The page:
Episode 108 of CINEOPOLIS celebrates the films of Michael Mann and dissects exactly what makes the famed director such a singular force in American movies…
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This week, you belong to the city — or maybe just Michael Mann.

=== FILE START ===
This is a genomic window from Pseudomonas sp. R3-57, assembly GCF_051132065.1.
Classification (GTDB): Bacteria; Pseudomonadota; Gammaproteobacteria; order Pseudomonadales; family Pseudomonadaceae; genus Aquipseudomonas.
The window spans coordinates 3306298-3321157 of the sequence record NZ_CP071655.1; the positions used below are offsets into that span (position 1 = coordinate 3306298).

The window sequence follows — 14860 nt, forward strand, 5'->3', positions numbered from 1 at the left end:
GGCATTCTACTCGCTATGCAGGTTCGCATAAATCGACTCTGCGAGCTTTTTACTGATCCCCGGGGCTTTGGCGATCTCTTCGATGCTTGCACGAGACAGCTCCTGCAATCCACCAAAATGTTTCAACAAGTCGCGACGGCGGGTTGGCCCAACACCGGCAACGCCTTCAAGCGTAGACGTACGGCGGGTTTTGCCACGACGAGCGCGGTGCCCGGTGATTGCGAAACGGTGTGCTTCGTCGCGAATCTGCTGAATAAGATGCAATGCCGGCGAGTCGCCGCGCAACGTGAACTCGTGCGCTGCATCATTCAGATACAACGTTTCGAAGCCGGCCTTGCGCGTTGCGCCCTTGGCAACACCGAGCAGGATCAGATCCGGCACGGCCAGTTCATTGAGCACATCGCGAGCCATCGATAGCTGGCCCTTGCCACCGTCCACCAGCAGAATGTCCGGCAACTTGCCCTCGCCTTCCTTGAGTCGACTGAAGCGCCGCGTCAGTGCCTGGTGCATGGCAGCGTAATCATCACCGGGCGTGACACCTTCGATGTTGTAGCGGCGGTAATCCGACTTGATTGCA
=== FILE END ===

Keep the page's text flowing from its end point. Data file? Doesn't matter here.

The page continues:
Lots of filmmakers have shot in cities, made movies about cities, blown up cities in intergalactic conflagrations. But none of them can touch Michael Mann as cinema’s preeminent urbanist. From his first feature, Thief (1981), to his most recent, Blackhat (2015), Mann’s films hum and throb with the energy and allure of the city: its streets and people, the dark nooks and rain-slicked alleys that provide shelter to crime, diners and domestic spaces where danger collides with domesticity. While Mann’s filmography is worthy of its own podcast series, on this week’s episode of CINEOPOLIS Christian and Dante dig into three of his most important — and importantly urban — films: Thief, Heat (1995), and Collateral (2004). Together they form a kind of unofficial trilogy of life in the city. But they also act as skeleton keys to understanding Mann’s films, his aesthetic, and what makes him such a singular force in American movies.